Camera Review
I won't try to match Nesster's excellent guide, but I will say I love this camera, and I wish I got out with it more. This was the biggest bargain in cameras, and the body is still very reasonably priced. The difference between the 645 negative and 35mm is huge, especially since many of the lenses for this camera are on a par with 35mm lenses. Using ISO 400 or higher film has fewer downsides on this format, and since the lenses are fairly fast, you've got most of the advantages of the smaller body. If you've used a superprogram, you've basically used the exposure controls of this camera. That is good and bad, since I generally prefer a shutter speed dial to buttons.

I do wish it had interchangeable finders like the LX. A waist level option would be nice for tripod work. It would also be nice if the film backs could be changed mid-roll like a 'blad, but we can't have everything.

I never had the spare cash to buy this when it was at its full four figure price and new, but at under $300 for a body plus backs plus lenses, it was hard to pass up.
   
Veteran Member

Registered: October, 2006
Location: NJ USA
Posts: 13,047

9 users found this helpful
Review Date: December 11, 2010 I can recommend the Pentax 645: Yes | Price: $300.00 | Rating: 9 

 
Pros: Lowest cost, manual focus, good meter
Cons: clunky 80s interface

Pros Lowest cost, manual focus, good meter
Cons clunky 80s interface
Rating 9
Price (U.S. Dollars) 300
Years Owned 2

I can recommend this camera: Yes

Value, Features, Performance & Size
The lowest price of entry into Pentax medium format
Manual focus, good view finder, excellent lenses
The electronic interface and shutter logic is clunky
Super Program on Steroids!

Camera Review
As I haven't used any other modern 120 SLR, especially not the later auto focus Pentax 645's, this review is only about THIS camera as a photographic tool and object of worship


Pentax 645 by Nesster, on Flickr
The 645 with 150mm, the 75mm with Vivitar hood, the extension tube set.

The Pentax 645 shoots 6 x 4.5 pictures on 120 film - instead of the usual 16, you get 15 as the frame spacing is a bit wider than usual (the later 645N gets the full 16). This is an annoyance 2 ways - one, cheated out of 1 frame and two, makes fitting film into a standard binder holder a bit difficult. One big benefit is that there's plenty of space between frames to hold the film for scanning.

Loading the 645
You load the film into an insert that then slides and locks into the back.


Loading a Pentax 645 A by Nesster, on Flickr
Got film, take up spool, Pentax 645 film insert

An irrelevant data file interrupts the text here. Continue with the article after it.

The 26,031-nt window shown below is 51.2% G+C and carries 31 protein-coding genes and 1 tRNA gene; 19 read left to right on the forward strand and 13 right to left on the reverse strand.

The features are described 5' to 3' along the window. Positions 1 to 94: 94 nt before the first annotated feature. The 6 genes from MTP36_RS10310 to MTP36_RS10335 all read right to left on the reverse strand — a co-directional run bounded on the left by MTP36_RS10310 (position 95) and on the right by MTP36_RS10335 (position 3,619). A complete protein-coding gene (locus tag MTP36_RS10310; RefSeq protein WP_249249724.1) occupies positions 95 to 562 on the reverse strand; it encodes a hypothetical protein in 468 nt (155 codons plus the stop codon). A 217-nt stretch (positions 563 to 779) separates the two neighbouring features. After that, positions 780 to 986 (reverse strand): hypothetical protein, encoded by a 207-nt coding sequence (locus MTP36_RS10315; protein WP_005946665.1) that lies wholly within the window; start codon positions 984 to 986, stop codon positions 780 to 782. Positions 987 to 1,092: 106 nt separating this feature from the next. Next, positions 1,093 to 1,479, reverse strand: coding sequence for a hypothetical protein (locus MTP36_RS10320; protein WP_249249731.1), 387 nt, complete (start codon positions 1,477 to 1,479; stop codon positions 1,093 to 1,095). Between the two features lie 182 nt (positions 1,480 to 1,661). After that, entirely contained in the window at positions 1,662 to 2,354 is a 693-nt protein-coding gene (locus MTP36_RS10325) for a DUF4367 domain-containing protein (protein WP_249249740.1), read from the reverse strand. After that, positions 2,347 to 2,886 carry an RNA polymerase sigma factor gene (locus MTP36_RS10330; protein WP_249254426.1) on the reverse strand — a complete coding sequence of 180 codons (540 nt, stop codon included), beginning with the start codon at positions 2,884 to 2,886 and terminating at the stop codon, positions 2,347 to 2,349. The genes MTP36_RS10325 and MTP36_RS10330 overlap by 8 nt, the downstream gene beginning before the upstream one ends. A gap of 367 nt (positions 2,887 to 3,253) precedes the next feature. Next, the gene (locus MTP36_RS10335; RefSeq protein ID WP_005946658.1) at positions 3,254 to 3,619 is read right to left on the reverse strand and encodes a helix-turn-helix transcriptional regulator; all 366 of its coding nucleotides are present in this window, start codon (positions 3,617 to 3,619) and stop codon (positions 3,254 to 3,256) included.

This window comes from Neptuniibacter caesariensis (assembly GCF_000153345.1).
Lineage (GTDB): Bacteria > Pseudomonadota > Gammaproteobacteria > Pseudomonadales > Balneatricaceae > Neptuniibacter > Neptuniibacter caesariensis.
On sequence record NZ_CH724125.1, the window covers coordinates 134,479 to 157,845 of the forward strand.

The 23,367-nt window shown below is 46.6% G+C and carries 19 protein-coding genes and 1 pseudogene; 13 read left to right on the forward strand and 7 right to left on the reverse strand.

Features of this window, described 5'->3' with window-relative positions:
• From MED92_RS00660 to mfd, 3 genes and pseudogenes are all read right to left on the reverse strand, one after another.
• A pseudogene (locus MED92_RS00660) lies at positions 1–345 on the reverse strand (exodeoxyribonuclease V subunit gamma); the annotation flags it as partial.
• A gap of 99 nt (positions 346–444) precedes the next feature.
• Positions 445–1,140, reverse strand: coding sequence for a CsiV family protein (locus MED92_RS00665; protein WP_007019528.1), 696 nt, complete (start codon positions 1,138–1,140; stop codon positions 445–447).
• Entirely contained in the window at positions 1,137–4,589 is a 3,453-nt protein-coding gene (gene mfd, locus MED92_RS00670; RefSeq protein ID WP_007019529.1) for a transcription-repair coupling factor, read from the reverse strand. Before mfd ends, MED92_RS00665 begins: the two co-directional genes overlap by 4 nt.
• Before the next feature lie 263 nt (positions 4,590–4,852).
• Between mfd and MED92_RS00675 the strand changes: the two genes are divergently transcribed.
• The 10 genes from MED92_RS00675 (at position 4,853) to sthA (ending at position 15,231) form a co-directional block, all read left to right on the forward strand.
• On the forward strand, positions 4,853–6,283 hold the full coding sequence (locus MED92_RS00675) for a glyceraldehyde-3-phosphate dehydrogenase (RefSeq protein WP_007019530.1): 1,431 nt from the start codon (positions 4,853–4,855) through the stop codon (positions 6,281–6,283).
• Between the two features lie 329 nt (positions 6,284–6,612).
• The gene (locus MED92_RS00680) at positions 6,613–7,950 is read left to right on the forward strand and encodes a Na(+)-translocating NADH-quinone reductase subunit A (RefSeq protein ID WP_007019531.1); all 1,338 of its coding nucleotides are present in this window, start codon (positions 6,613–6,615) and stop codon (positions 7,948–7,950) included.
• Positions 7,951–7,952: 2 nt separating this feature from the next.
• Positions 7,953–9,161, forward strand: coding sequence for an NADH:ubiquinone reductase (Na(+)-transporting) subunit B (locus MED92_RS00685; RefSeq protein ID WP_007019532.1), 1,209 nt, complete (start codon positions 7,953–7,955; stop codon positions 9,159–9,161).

Put the roll on the side that has a picture of a roll - the other side has a picture of an empty spool
The main trick here is the film goes in 'reverse' of how one usually does it - the roll unwinds from the top with the black side UP and the colored side against the pressure plate. I've attempted to load the camera the other way, and felt dumb. No doubt I will do so again some time.
I find it easy to put the film into the take up spool slot first, then put the take up spool in the film back.


Loading a Pentax 645 B by Nesster, on Flickr
There's a metal cog wheel on the right side of the holder in the top picture, with a helpful arrow - turn the wheel in the direction of the arrow to roll film onto the take up spool till the START arrows on the film line up with the red mark on the back as in the top pic.
Put the insert in and twist the thing to lock it in place.


Loading a Pentax 634 C by Nesster, on Flickr
That's it, except for a rear view of the camera with insert in place.
Turn it on, and nothing happens. Turn it on with an empty holder and nothing happens. Take the empty holder out and you can get a manual 1000 speed - maybe others, but the clunky interface is hard to figure.
You have to push the shutter button, which sets off the shutter and a long wind to the first frame.
That again is something I forget sometimes.

The camera's logic is not intuitive to me - empty, you can't really test it out; you can take the back off and get into a manual mode... but it's all very 80s style. Think of the auto exposure 35mm cameras when someone had the bright idea to hard code the camera to 1000 until you reach frame 1.

But once the film is in and you convince yourself to push the shutter so it's wound to '1'... the thing comes to life. Clunky but effective is what I'd call the push button controls.

You push a button on the left and use the up/down buttons on the right to change setting.
There's a button for EV compensation, up to 3 stops in either direction, 1 stop steps.
There's an ISO selction button
There's a MODE button - when the lens aperture ring is on "A" the modes are P, Av, Tv. What? No manual mode? To get to manual, take your lens off the A... Now the MODEs available are: Av, Manually metered shutter speed, fixed 1/60, and Bulb.
Manually metered comes in 1 stop chunks only - there's no 1/2 or 1/3 fine tuning. The viewfinder indicates Ok when the meter's centered, and the +/- 3 stops in either direction. Some consider this a draw back or failing - but I say most of the time we've been conditioned to false manual accuracy with the 1/3 stop indicators. I suppose shooting slides in a studio it may make an important difference.
Note that in the auto modes, the shutter speed is set exactly rather than in the 1 stop standard increments. Ev comp as I've mentioned is in 1 stop chunks - if you want something else, change the ISO.